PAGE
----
06 Aug Stop Being Such a Miser with Your Secret Sauce
A few months ago, my boyfriend considered starting an AirBnB. He found an open apartment at a low rental price, and, since we live in the middle of a major travel-destination, thought it might be worth a shot.
Since he knew absolutely nothing about the hosting business, he asked a neighbor who ran a successful AirBnB service for advice. For anonymity purposes, we’ll call this neighbor Sarah.
Boom. Shot down.
She proceeded to tell my boyfriend how hard she worked to build her business. “I made many mistakes that brought me to where I am now—I’m not just going to share that with you.”
My boyfriend—who was a bit defeated by her response—ended up asking me, “Is everyone like this? Is it normal to not share information like that?”
I wasn’t sure what to say at the time, but I’ve been giving it a lot thought—and here’s what I’ve come up with.
Old mentality versus the new
Let’s go back to the early days of Coca-Cola, Kentucky Fried Chicken, and your grandma’s chocolate chip cookies. The only thing they have in common—aside from being delicious and terrible for your waistline—is that these recipes are all top secret. Grandma would rather take her cookies to the grave than let someone else bring them to a Tupperware party.
This is the old-school way of thinking—and like most old-school ways, we’re evolving past them.
We live in an age of transparency, where sharing is caring
Today, social media has created a culture of sharing. We share our stories, our lives, our heartbreaks, and our joys. You’ve seen the post where someone is struggling and others send words of encouragement and love—it’s a beautiful thing. This notion is multiplied in the professional field.
Whether you do it from a place of generosity and good-will or are simply applying the “you scratch my back, and I’ll scratch yours,” this idea of business will bring abundance.
Speaking of the “you scratch my back, and I’ll scratch yours” philosophy…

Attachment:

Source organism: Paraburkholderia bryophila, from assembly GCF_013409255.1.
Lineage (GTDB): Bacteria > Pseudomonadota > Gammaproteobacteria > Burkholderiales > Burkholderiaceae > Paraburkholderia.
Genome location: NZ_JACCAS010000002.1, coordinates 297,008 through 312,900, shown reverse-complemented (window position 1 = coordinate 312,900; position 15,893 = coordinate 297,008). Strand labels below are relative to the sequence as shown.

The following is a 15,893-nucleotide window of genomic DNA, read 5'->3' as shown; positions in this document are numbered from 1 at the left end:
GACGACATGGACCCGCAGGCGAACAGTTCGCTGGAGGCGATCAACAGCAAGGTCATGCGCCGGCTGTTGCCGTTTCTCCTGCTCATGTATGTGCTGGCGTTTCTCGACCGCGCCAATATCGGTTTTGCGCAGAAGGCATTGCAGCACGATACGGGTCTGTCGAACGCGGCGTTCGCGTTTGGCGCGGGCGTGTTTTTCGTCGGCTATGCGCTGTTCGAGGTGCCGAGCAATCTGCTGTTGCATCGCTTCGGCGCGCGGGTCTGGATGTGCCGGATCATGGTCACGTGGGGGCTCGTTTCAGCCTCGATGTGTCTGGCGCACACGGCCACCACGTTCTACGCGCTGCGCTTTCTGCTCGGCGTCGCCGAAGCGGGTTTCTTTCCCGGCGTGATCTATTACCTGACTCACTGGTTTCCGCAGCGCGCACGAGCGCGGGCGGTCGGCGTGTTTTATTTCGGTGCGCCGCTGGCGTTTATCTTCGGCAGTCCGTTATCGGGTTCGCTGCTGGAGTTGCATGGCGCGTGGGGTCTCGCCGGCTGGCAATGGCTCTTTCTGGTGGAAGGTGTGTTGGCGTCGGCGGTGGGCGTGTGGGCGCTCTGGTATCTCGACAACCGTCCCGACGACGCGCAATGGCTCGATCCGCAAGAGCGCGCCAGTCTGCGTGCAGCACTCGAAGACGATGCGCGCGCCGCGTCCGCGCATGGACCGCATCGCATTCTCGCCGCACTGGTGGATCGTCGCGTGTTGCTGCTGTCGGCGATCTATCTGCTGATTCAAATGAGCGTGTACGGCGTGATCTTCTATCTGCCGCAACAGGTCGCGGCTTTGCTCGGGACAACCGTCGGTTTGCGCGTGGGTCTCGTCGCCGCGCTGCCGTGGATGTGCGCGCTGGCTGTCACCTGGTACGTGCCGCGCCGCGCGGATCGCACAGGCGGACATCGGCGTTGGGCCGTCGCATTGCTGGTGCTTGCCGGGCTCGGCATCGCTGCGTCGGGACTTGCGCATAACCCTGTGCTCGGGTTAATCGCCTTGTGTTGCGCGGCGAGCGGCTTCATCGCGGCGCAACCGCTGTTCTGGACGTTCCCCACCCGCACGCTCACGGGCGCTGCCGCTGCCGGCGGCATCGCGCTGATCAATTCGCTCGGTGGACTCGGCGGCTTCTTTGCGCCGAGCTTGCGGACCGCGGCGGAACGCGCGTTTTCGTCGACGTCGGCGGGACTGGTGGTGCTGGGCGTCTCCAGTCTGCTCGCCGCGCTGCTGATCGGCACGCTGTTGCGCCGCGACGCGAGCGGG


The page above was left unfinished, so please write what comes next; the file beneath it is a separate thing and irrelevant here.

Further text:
What goes around comes around
Not to get too karma on you guys, but you really do get what you give. Let’s go back to our friend Sarah. Sarah’s negative response to a simple question for help and guidance was off-putting. As a result, I’d never recommend her place to any of my friends or associates—and I know plenty of people looking for a place to stay in this area. Her attitude alone cost her potential sales.
If you bury your treasure in the sand, all you get is dirty treasure
We won’t grow or improve if we hide our secret sauce. Maybe Grandma’s cookies could have reached a whole new level of awesomeness by letting another baker try their hand at her recipe. If we keep something to ourselves, there’s no chance for progress.
If you’re open and honest, people take notice
The best example of this can be seen through blogging and content sharing. When you share your expertise, and your secrets to success, others will look to you for advice and guidance.
And here’s the part where we take all this lovey dovey crap and turn it into money
While I’m obviously not an advocate for the miser mentality, I am by no means saying to give it all away for free.
What our friend Sarah could have done—and should have done—is offered to coach my boyfriend for a fee. She could have seen his question as an opportunity to write a book, start a blog, or record a series of YouTube videos—all for a profit. Instead, she’s so busy worrying about who will steal her hard work away that she’s missing out on lucrative opportunities.
So, if you take anything away from this post, please let it be this: your secret sauce, special talent or awesome product should be shared, at a price, with anyone who wants to learn more.